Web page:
Of course there’s other ways to make a moon. According to Nayakshin’s tidal downsizing cosmogony, the Earth-Moon could have formed as a binary within their common proto-planet envelope, without the angular momentum loss questions of George Darwin’s original binary fission theory.

    Alternatively, there’s Malcuit’s suggestion of capture, which is made feasible by massive tidal energy dissipation during the initial encounter. A retro-grade Moon capture by Venus caused eventual merger of the two and the end state we observe today.

    Of course anything not forbidden is mandatory in physics, so if the alternatives can happen they’ve happened somewhere in the Galaxy – the vexing question is how to tell which applies in the case of our Moon.

  • Eric May 31, 2011, 18:49

    I wonder what the odds would be for a double planet, with two bodies of more or less Earth mass orbiting each other. They’d probably be tidally locked, but would be really impressive to see in their respective skies.

    I’m sure they’d also be a big motivator for intelligent beings to develop space travel. Interesting thought!

  • Michael Simmons May 31, 2011, 20:01

    There is a study that indicates that a moon isn’t always require to Stabilize Obliquity
    “Obliquity Variations of a Moonless Earth”

    A manuscript on this study is being worked on but has yet to be released (email from Lissauer).

    But if you combine “Planet Formation: Statistics of spin rates and obliquities of extrasolar planets” http://arxiv.org/abs/1004.1406 with Laskar et al work then you can see that this is possible.

    Also realise that other solar systems might not have jupiter size outer planets to affect the inner planets obliquity.

  • Rob Henry May 31, 2011, 23:01

    If our moon stabilises obliquity and through it climate, and the Snowball Earth episodes really did trigger the Cambrian explosion, wouldn’t the more likely outcome of removing our moon been an earlier onset of animal life.

    If the K-T meteorite impact really was needed to tilt evolutionary pressures in favour of smaller fauna that had a more flexible intelligence, couldn’t we have expected that result earlier if we had a much less stable climate.

    Does our experience really show that having a large moon advances life, or does the bulk of evidence point the other way, yet we just want intelligent life to need a large moon so as to alleviate the paradox (and because its such a cool idea!).

  • Frank June 1, 2011, 8:24

    Interesting results. For many years, I’ve read that having a large moon like earth’s would be a rare event and thus adding to the “rare earth” hypothesis.

  • Alex Tolley June 1, 2011, 11:56

    @Rob Henry,
    I think that there is a lot of “just so” thinking about the need for a moon. Just consider the climate issue. We know that biomes reestablish themselves very quickly in geologic terms with the flow of ice ages. Therefore if the planet tilts over millions of years, one can expect those biomes to move with that tilt. Now it may prove difficult for some forms to migrate successfully due to ocean or continent barriers, but that will just bias some forms over others. However we also know that continental drift has moved continents all over the surface of the earth too, a process that mimics obliquity changes, without apparently causing a problem for the evolution of life.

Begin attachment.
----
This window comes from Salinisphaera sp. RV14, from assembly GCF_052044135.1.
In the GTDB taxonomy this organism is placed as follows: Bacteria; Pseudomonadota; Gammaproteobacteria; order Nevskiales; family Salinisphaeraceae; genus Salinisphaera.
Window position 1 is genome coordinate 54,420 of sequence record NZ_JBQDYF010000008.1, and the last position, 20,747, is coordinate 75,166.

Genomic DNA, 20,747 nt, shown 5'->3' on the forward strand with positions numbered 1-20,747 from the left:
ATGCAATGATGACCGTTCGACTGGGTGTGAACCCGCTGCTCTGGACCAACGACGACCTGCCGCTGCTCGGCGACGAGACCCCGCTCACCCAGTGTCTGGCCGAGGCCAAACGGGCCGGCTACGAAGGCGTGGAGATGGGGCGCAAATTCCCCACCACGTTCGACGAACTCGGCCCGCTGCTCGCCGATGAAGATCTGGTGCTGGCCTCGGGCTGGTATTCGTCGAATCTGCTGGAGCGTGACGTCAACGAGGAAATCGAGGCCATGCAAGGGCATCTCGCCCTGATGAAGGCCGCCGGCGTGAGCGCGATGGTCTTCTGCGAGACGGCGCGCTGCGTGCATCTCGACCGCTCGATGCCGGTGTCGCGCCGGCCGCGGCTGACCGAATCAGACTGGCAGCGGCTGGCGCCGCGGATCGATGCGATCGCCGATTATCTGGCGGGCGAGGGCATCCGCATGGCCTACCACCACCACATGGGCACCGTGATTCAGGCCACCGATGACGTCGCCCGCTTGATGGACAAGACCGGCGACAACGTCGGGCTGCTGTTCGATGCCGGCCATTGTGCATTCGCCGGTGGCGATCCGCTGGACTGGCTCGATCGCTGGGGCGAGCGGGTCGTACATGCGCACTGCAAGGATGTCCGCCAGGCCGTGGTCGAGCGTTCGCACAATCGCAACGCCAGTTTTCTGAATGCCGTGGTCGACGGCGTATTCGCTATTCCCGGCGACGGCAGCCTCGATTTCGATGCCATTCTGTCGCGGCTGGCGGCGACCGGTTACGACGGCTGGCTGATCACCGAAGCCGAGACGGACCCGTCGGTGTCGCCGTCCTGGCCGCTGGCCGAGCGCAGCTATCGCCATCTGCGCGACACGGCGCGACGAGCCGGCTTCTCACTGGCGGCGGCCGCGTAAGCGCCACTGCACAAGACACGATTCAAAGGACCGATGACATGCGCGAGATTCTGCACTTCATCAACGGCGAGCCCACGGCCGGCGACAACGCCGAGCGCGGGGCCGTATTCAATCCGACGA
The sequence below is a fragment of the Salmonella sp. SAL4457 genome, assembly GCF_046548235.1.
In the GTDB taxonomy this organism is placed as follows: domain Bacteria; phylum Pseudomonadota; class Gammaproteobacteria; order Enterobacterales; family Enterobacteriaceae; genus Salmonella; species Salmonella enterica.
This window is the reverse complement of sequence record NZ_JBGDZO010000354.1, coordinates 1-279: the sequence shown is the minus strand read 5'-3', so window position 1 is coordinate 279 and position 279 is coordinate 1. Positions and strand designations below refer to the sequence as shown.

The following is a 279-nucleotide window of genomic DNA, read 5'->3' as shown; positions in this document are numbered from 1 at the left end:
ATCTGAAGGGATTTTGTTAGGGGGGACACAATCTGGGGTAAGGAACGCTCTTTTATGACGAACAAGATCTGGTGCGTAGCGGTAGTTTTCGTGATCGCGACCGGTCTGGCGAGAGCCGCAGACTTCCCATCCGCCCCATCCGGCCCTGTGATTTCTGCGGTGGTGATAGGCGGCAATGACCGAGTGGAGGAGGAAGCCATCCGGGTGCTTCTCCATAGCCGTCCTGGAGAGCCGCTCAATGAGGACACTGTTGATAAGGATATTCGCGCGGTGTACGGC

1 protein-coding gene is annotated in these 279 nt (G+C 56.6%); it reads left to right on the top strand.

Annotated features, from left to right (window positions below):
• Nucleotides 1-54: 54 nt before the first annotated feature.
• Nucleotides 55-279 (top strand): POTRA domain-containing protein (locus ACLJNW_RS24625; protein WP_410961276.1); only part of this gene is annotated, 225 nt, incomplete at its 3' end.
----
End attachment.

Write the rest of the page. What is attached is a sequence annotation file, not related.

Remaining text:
I’d want to see some effect of planetary tilt that would be antithetical to the evolution of life, even as we know it.

  • kurt9 June 1, 2011, 12:19

    My question is why is it only now that they are finding all of this water in the moon, and the moon rocks. The last moon rocks were brought back on Apollo 17 nearly 40 years ago. Why didn’t they find it then?

  • Mike June 1, 2011, 22:04

    Could not the Late Heavy Bombardment have re-supplied the Moon with volatiles long after its’ theorized formation from a collision event?

  • Ronald June 10, 2011, 7:10

    Adding to Adam, Micheal, Rob and Alex, I have also read that the climatic variations on an earthlike planet as a result of moonlessness induced obliquity, even if it occurred, would play out over many millions of years and hence in many cases being slower/smaller than many other climatic changes.

    The importance of a (large) moon at least partly seems to be a deterministic or ‘reversed engineering’ thing: it must be very important, because we have one, also typical of the Rare Earth Hype. It is also, not surprisingly, a recurring theme in creationism.

  • John P Curtin June 12, 2011, 22:48

    At the time of Jupiters migration inward in which it robbed Mars of potential mass it also disturbed a Ceres size object that impacted a Mars size Earth forming the proto Earth -Moon system. Subsequent impacts grew both bodies to their present size, explaining why both have similiar amounts of internal water.

  • Wondering June 28, 2012, 16:39

    What if we had, say, 3 Moons? What effect would that have on Day Length, on Winds, on Tides? I can’t seem to find stuff that covers what would happen if the moon was larger, or smaller, or more, or fewer….

  • Paul Gilster June 28, 2012, 16:56

    Neil Comins’ book What If the Earth Had Two Moons may have thoughts on all this, though I haven’t read it yet: